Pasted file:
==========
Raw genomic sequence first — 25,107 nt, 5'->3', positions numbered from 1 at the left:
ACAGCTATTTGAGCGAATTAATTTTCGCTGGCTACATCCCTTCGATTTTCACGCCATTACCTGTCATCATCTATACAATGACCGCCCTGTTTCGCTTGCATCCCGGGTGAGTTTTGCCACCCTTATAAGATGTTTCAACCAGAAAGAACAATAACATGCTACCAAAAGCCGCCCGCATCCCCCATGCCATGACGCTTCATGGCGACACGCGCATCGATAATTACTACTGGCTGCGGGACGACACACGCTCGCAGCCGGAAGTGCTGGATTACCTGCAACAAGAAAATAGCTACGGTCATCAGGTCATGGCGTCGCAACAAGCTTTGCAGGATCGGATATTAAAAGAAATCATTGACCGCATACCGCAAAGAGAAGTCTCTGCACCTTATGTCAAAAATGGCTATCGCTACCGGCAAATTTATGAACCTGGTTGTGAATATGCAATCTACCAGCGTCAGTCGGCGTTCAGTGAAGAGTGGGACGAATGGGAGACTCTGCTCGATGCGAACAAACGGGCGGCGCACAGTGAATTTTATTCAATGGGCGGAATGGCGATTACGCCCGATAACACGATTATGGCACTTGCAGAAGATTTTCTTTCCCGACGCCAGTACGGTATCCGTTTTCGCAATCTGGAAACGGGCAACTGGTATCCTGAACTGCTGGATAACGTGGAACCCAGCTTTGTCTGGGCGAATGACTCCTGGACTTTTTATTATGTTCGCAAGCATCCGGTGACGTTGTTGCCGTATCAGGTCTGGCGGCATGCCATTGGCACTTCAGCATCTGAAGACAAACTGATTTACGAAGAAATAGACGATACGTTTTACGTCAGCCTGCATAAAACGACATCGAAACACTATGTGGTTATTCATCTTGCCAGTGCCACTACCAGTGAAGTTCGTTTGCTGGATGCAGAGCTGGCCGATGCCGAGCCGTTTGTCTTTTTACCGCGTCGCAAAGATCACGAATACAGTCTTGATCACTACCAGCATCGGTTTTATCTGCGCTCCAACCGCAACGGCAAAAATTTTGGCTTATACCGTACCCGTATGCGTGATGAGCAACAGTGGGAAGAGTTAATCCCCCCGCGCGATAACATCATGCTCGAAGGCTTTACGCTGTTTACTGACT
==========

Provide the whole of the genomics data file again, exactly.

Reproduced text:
Raw genomic sequence first — 25,107 nt, 5'->3', positions numbered from 1 at the left:
ACAGCTATTTGAGCGAATTAATTTTCGCTGGCTACATCCCTTCGATTTTCACGCCATTACCTGTCATCATCTATACAATGACCGCCCTGTTTCGCTTGCATCCCGGGTGAGTTTTGCCACCCTTATAAGATGTTTCAACCAGAAAGAACAATAACATGCTACCAAAAGCCGCCCGCATCCCCCATGCCATGACGCTTCATGGCGACACGCGCATCGATAATTACTACTGGCTGCGGGACGACACACGCTCGCAGCCGGAAGTGCTGGATTACCTGCAACAAGAAAATAGCTACGGTCATCAGGTCATGGCGTCGCAACAAGCTTTGCAGGATCGGATATTAAAAGAAATCATTGACCGCATACCGCAAAGAGAAGTCTCTGCACCTTATGTCAAAAATGGCTATCGCTACCGGCAAATTTATGAACCTGGTTGTGAATATGCAATCTACCAGCGTCAGTCGGCGTTCAGTGAAGAGTGGGACGAATGGGAGACTCTGCTCGATGCGAACAAACGGGCGGCGCACAGTGAATTTTATTCAATGGGCGGAATGGCGATTACGCCCGATAACACGATTATGGCACTTGCAGAAGATTTTCTTTCCCGACGCCAGTACGGTATCCGTTTTCGCAATCTGGAAACGGGCAACTGGTATCCTGAACTGCTGGATAACGTGGAACCCAGCTTTGTCTGGGCGAATGACTCCTGGACTTTTTATTATGTTCGCAAGCATCCGGTGACGTTGTTGCCGTATCAGGTCTGGCGGCATGCCATTGGCACTTCAGCATCTGAAGACAAACTGATTTACGAAGAAATAGACGATACGTTTTACGTCAGCCTGCATAAAACGACATCGAAACACTATGTGGTTATTCATCTTGCCAGTGCCACTACCAGTGAAGTTCGTTTGCTGGATGCAGAGCTGGCCGATGCCGAGCCGTTTGTCTTTTTACCGCGTCGCAAAGATCACGAATACAGTCTTGATCACTACCAGCATCGGTTTTATCTGCGCTCCAACCGCAACGGCAAAAATTTTGGCTTATACCGTACCCGTATGCGTGATGAGCAACAGTGGGAAGAGTTAATCCCCCCGCGCGATAACATCATGCTCGAAGGCTTTACGCTGTTTACTGACT